On a recent wobbly day, I went, as is my occasional wont, to my local church. I’ve done this wherever I’ve lived – in London, Athens, various bucolic English parishes – and sometimes I pray but more often I seek a sense of rootedness and peace. I always come away feeling refreshed and in touch with not only a deeper part of myself, but a deeper connection to place.
Since January, my local has been Canterbury Cathedral, mother church of the Anglican community worldwide. I went once as a tourist; queued up, bought my ticket, took the one-way tour. I gawped at the list of archbishops, which includes Augustine, Becket, Cranmer et al. I absorbed the glamour of the tomb of the Black Prince, felt mildly bored by the spot where Becket was murdered and seriously considered some charming oven gloves in the gift shop.
The next time I went, I wanted to nip in, seek some solace, and get on with my day. Lockdown had ended and Canterbury was an entirely different city from the quiet days of midwinter: the streets thronged with groups of tourists and I had to battle my way through the narrow lanes around the cathedral. As I approached the beautiful wooden gates, I suddenly became aware of quite how long the queue was, and quite how many tourist information boards were propped up around the entrance. I am, by upbringing, culture and inclination, a Catholic. As such, I am not accustomed to having to line up to go into a church. The vast majority of Catholic churches in this country are modern horrors that no one in their right mind would go to for anything other than Mass (thank you, King Henry). On the continent, Catholic churches are ten-a-penny.
I pondered all of these things and felt sorry for the poor Anglicans, their great churches – Canterbury,
St Paul’s, Coventry, York – turned into tourist playgrounds.
And then I saw it, the mark of the devil: the TripAdvisor owl. It proudly proclaimed that Canterbury Cathedral had won a “Travellers’ Choice” award in 2020, an acclaim for “accommodations, attractions and restaurants that consistently earn great reviews from travellers and are ranked within the top 10% of properties on TripAdvisor”. A quick internet search revealed that Canterbury Cathedral is, in fact, only ranked third of “things to do in Canterbury” by travellers, after Westgate Gardens and St Martin’s, another church. A peruse of the TripAdvisor reviews turned up the usual grumbles – too much scaffolding, too little parking – including much indignation about the £14 per person price of admission. It costs around £20,000 per day to keep the cathedral up and running, although this is to maintain it to full tourist standards of health and safety, with a visitor centre, café and shop, rather than the lowlier worshipping standards of most churches.
All of which invites many questions: does Canterbury Cathedral rely on TripAdvisor reviews to boost visitor numbers, and do visitors rely on them to know whether or not to make the journey? Surely being the first church of England, with a century and a half of history, and a world-famous pilgrimage site, is enough of an endorsement? The travel restrictions of the last 18 months have meant that more of us are taking our holidays within the UK, but are we really so divorced from the history of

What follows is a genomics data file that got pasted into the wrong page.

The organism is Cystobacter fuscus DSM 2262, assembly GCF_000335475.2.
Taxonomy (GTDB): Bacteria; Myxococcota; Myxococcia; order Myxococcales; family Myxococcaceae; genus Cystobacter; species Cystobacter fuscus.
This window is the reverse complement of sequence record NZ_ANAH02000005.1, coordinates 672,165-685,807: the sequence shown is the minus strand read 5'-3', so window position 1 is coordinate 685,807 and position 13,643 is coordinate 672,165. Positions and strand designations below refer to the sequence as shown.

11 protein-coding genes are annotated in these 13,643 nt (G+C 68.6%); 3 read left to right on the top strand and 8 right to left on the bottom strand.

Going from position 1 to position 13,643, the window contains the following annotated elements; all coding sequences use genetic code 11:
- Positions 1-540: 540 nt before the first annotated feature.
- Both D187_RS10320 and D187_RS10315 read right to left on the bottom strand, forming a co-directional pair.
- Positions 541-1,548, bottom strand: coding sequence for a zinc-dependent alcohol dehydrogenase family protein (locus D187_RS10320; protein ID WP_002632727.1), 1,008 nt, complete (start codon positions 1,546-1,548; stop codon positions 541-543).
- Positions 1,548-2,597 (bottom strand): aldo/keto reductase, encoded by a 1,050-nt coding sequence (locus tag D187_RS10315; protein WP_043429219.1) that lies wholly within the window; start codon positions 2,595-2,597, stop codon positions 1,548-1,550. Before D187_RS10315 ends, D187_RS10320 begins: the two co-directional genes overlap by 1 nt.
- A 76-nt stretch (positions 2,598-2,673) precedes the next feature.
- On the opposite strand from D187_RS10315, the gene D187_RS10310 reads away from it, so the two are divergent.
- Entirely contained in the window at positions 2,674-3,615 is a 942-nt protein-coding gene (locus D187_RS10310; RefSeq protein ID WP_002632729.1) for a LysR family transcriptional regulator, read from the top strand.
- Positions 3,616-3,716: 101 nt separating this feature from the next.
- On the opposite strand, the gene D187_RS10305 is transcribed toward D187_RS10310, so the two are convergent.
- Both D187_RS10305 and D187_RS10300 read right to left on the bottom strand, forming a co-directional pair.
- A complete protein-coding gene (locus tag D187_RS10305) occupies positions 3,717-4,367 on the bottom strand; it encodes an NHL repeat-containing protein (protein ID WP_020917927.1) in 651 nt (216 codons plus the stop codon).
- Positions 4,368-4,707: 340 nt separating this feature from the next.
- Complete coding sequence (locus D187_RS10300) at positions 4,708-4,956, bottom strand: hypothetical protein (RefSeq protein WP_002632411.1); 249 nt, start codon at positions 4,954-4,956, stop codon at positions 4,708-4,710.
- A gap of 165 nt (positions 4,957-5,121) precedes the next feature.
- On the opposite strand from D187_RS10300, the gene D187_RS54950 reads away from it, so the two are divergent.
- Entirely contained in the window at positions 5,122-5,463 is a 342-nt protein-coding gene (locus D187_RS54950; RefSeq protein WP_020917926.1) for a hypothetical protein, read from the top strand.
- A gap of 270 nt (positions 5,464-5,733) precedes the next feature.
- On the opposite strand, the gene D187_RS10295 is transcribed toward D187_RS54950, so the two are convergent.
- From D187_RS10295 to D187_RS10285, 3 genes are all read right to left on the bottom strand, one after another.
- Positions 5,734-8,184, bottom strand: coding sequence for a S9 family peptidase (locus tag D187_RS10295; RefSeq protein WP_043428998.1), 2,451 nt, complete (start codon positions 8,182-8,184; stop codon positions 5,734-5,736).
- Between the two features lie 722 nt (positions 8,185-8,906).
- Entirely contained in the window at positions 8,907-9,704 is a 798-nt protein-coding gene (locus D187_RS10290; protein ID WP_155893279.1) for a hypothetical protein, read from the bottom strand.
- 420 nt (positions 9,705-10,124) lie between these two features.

our island and its great sites that we need TripAdvisor to tell us where to go?
By the time I got to the front of the queue, I was in a welter of cynicism. Feeling as though I’d been made to go to Disneyland, I irritably snapped at the greeter that I “just wanted to pray, thanks”. “Of course,” they said, and ushered me inside. I sat in a quiet corner and felt the calm descend. Robed priests walked softly by and the hordes of tourists spoke in whispers. After a few minutes, a minister walked up to the pulpit and said a few words about the cathedral as a place of sanctity and solace, and ended with a prayer for the lonely. My soul quieted, the babble in my head faded, and I felt held and at peace.
Canterbury Cathedral can still offer succour and reflection. Churches are places “at the still point of the turning world”, to quote TS Eliot. No amount of TripAdvisor-isation can or will ever change that. Amen.
Violet Hudson is a freelance journalist
This article first appeared in the September 2021 issue of the Catholic Herald. Subscribe today.
Having been unable to sell in churches for well over a year due to the pandemic, we are now inviting readers to support the Herald by investing in our future. We have been a bold and influential voice in the church since 1888, standing up for traditional Catholic culture and values.
Please join us on our 130 year mission by supporting us. We are raising £250,000 to safeguard the Herald as a world-leading voice in Catholic journalism and teaching. For more information from our chairman on contributing to the Herald Patron's Fund, click here
Make a Donation
Donors giving £500 or more will automatically become sponsor patrons of the Herald. This includes two complimentary print/digital gift subscriptions, invitations to Patron events, pilgrimages and dinners, and 6 gift subscriptions sent to priests, seminaries, Catholic schools, religious care homes and prison and university chaplaincies. Click here for more information on becoming a Patron Sponsor. Click here for more information about contributing to the Herald Patron's Fund